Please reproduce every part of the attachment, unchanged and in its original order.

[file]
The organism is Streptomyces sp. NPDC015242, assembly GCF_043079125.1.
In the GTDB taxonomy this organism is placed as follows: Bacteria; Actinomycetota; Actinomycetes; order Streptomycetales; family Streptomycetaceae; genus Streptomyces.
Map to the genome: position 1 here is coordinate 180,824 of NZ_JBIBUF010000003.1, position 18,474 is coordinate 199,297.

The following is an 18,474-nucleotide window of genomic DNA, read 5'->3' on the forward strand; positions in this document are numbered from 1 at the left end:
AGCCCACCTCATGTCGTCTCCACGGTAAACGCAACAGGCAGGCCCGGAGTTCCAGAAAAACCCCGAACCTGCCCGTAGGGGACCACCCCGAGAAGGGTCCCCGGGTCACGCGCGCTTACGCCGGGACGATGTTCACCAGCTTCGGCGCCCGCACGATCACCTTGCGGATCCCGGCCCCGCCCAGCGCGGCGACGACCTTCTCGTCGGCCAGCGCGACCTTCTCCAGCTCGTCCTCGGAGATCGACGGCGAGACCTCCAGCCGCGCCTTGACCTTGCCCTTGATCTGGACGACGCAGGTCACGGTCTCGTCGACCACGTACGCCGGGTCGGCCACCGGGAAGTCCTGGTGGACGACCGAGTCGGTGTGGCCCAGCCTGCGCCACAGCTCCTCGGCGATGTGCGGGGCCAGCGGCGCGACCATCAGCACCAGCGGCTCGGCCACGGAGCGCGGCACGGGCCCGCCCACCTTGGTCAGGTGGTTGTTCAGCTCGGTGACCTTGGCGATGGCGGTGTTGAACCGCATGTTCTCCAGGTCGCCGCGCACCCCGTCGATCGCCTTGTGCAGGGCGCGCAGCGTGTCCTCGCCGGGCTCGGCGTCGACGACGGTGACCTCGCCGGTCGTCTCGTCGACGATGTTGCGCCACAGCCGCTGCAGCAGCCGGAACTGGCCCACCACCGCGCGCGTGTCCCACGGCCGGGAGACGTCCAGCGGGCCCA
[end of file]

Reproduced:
The organism is Streptomyces sp. NPDC015242, assembly GCF_043079125.1.
In the GTDB taxonomy this organism is placed as follows: Bacteria; Actinomycetota; Actinomycetes; order Streptomycetales; family Streptomycetaceae; genus Streptomyces.
Map to the genome: position 1 here is coordinate 180,824 of NZ_JBIBUF010000003.1, position 18,474 is coordinate 199,297.

The following is an 18,474-nucleotide window of genomic DNA, read 5'->3' on the forward strand; positions in this document are numbered from 1 at the left end:
AGCCCACCTCATGTCGTCTCCACGGTAAACGCAACAGGCAGGCCCGGAGTTCCAGAAAAACCCCGAACCTGCCCGTAGGGGACCACCCCGAGAAGGGTCCCCGGGTCACGCGCGCTTACGCCGGGACGATGTTCACCAGCTTCGGCGCCCGCACGATCACCTTGCGGATCCCGGCCCCGCCCAGCGCGGCGACGACCTTCTCGTCGGCCAGCGCGACCTTCTCCAGCTCGTCCTCGGAGATCGACGGCGAGACCTCCAGCCGCGCCTTGACCTTGCCCTTGATCTGGACGACGCAGGTCACGGTCTCGTCGACCACGTACGCCGGGTCGGCCACCGGGAAGTCCTGGTGGACGACCGAGTCGGTGTGGCCCAGCCTGCGCCACAGCTCCTCGGCGATGTGCGGGGCCAGCGGCGCGACCATCAGCACCAGCGGCTCGGCCACGGAGCGCGGCACGGGCCCGCCCACCTTGGTCAGGTGGTTGTTCAGCTCGGTGACCTTGGCGATGGCGGTGTTGAACCGCATGTTCTCCAGGTCGCCGCGCACCCCGTCGATCGCCTTGTGCAGGGCGCGCAGCGTGTCCTCGCCGGGCTCGGCGTCGACGACGGTGACCTCGCCGGTCGTCTCGTCGACGATGTTGCGCCACAGCCGCTGCAGCAGCCGGAACTGGCCCACCACCGCGCGCGTGTCCCACGGCCGGGAGACGTCCAGCGGGCCCA